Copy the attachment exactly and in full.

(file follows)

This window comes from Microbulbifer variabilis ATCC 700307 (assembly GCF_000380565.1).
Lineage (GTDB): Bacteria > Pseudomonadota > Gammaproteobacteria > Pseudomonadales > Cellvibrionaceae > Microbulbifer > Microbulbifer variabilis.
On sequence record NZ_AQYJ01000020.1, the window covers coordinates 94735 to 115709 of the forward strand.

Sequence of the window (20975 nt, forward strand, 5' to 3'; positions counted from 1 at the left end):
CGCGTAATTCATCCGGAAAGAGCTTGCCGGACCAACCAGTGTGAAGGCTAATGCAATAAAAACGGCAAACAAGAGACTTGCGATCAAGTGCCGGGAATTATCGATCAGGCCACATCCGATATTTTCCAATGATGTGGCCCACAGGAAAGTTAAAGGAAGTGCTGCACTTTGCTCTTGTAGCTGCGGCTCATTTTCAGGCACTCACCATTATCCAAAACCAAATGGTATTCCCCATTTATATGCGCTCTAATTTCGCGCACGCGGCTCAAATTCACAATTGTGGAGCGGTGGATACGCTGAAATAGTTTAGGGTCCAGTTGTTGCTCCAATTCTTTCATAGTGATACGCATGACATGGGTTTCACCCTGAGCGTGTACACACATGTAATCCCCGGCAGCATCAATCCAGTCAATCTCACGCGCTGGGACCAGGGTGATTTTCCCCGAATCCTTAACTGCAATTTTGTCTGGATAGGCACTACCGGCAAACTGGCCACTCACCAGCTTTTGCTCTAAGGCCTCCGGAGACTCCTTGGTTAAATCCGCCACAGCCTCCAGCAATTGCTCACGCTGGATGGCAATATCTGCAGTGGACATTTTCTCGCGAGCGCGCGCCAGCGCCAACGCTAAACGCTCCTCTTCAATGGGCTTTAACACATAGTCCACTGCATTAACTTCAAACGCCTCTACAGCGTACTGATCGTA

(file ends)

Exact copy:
This window comes from Microbulbifer variabilis ATCC 700307 (assembly GCF_000380565.1).
Lineage (GTDB): Bacteria > Pseudomonadota > Gammaproteobacteria > Pseudomonadales > Cellvibrionaceae > Microbulbifer > Microbulbifer variabilis.
On sequence record NZ_AQYJ01000020.1, the window covers coordinates 94735 to 115709 of the forward strand.

Sequence of the window (20975 nt, forward strand, 5' to 3'; positions counted from 1 at the left end):
CGCGTAATTCATCCGGAAAGAGCTTGCCGGACCAACCAGTGTGAAGGCTAATGCAATAAAAACGGCAAACAAGAGACTTGCGATCAAGTGCCGGGAATTATCGATCAGGCCACATCCGATATTTTCCAATGATGTGGCCCACAGGAAAGTTAAAGGAAGTGCTGCACTTTGCTCTTGTAGCTGCGGCTCATTTTCAGGCACTCACCATTATCCAAAACCAAATGGTATTCCCCATTTATATGCGCTCTAATTTCGCGCACGCGGCTCAAATTCACAATTGTGGAGCGGTGGATACGCTGAAATAGTTTAGGGTCCAGTTGTTGCTCCAATTCTTTCATAGTGATACGCATGACATGGGTTTCACCCTGAGCGTGTACACACATGTAATCCCCGGCAGCATCAATCCAGTCAATCTCACGCGCTGGGACCAGGGTGATTTTCCCCGAATCCTTAACTGCAATTTTGTCTGGATAGGCACTACCGGCAAACTGGCCACTCACCAGCTTTTGCTCTAAGGCCTCCGGAGACTCCTTGGTTAAATCCGCCACAGCCTCCAGCAATTGCTCACGCTGGATGGCAATATCTGCAGTGGACATTTTCTCGCGAGCGCGCGCCAGCGCCAACGCTAAACGCTCCTCTTCAATGGGCTTTAACACATAGTCCACTGCATTAACTTCAAACGCCTCTACAGCGTACTGATCGTA